Argued May 31, 1922
Decided June 6, 1922
Simon Fleischmann for appellant.
Maurice C. Spratt and Herbert W. Huntington for respondent.
In November of 1915, Marie Moeller, Emma Schild and Anna Schumacher were the owners of a building in Buffalo, N.Y., known as 511-513 Main street. On the fifth of that month they leased the premises for a period of ten years to the Golde Clothes Shop, Inc. The premises comprised a three-story brick building and ground twenty-five feet front on Main street and one hundred feet deep. The lease provided that the premises were to be used for a clothing store, and required the tenant to invest $5,000 within six months in repairs, alterations and improvements. The lease also contained the following clause which has given rise to this litigation:
"AND IT IS FURTHER AGREED that if the ownership of the property above mentioned should pass from the party of the first part, either by grant, devise or by operation of law or in any manner whatsoever, it or its grantees, heirs, devisees or assigns, etc., may on three months notice to the party of the second part, given within three months of such passing of ownership, terminate this lease forthwith, on condition that it, its grantees, heirs, devisees or assigns, etc., pay to the party of the second part, as liquidated damages, computed, estimated and agreed upon and as full settlement of any and all claims of the party of the second part against the party of the first part that have arisen or may arise through the termination of this lease one of the following sums, namely —
"Should this form of termination occur between February 1, 1916 and February 1, 1917, $25,000.
"If between February 1, 1917 and February 1, 1918, $22,500.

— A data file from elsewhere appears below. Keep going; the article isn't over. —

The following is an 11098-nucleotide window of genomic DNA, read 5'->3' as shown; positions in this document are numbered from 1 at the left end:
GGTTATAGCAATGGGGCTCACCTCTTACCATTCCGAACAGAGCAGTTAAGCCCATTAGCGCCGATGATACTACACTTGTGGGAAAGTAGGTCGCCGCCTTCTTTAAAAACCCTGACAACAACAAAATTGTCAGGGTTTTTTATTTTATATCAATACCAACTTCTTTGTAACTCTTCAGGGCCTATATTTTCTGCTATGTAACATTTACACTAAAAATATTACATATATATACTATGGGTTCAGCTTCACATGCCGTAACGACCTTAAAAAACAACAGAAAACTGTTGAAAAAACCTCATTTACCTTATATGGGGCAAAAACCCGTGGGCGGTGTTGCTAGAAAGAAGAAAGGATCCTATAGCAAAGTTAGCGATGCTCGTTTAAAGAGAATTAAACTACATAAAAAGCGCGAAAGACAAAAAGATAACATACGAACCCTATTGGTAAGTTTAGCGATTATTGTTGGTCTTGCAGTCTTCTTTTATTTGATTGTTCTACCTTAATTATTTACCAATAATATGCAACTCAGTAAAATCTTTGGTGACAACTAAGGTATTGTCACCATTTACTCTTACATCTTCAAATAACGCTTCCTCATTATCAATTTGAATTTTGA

"If between February 1, 1918 and February 1, 1919, $20,000.
"If between February 1, 1919 and February 1, 1920, $17,500.
"If between February 1, 1920 and February 1, 1921, $15,000.
"If between February 1, 1921 and February 1, 1922, $12,500.
"If between February 1, 1922 and February 1, 1923, $10,000.
"If between February 1, 1923 and February 1, 1924, $8,500.
"If between February 1, 1924 and February 1, 1925, $6,500.
"If between February 1, 1925 and February 1, 1926, $6,500."
On April 6, 1916, the original lessors conveyed the premises by deed to the Marema Company.
On January 2, 1919, the Marema Company conveyed the premises to Emanuel Boasberg.
On January 29, 1920, Emanuel Boasberg conveyed the premises to the petitioner, Loew's Buffalo Theatres, Inc.
On February 2, 1920, the last grantee, above named (the petitioner), served notice upon the lessee terminating the lease under the three months' clause, above quoted. The tenant refusing to vacate, this proceeding was brought in the City Court of Buffalo for an order of dispossess. The tenant resisted the demand of the petitioner on the ground that the right to terminate the lease under the three months' provision had terminated with the passing of ownership from the original owners (Marie Moeller, Emma Schild and Anna Schumacher), and could not be exercised or taken advantage of by the Loew's Buffalo Theatres, Inc., which acquired title nearly four years thereafter. The City Court of Buffalo after a hearing made an order awarding possession of the premises to the petitioner which on appeal to the Supreme Court was affirmed by the Special Term. On appeal to the Appellate Division, the orders of these lower courts were affirmed, one of the justices dissenting, and leave granted to appeal to this court as in the opinion of the Appellate Division a question of law was involved which the Court of Appeals ought to review.
Ordinarily a covenant to vacate on sale and notice from the landlord runs with the land, and gives to subsequent grantees of the property the right to end the term upon compliance with the provisions and conditions specified. ( Hadley v. Bernero, 97 Mo. App. 314; Wilkinson v. Pettit, 47 Barb. 230; Kolasky v. Michels, 120 N.Y. 635.) The general rule is stated in Jones on Landlord and Tenant (Sec. 300, page 349) as follows: "The stipulation in a lease that if the leasehold premises should be sold during the term the lessees would vacate and deliver up possession on thirty days' notice in writing, shows on its face that it was intended to pass with the reversion, for the purpose of it was to give the lessor the privilege of conveying the property with its enjoyment undiminished by an outstanding term, so that the purchaser might enter into the possession immediately to make use of the premises as he desired." (See, also, Norman v. Wells, 17 Wend. 136, 145.)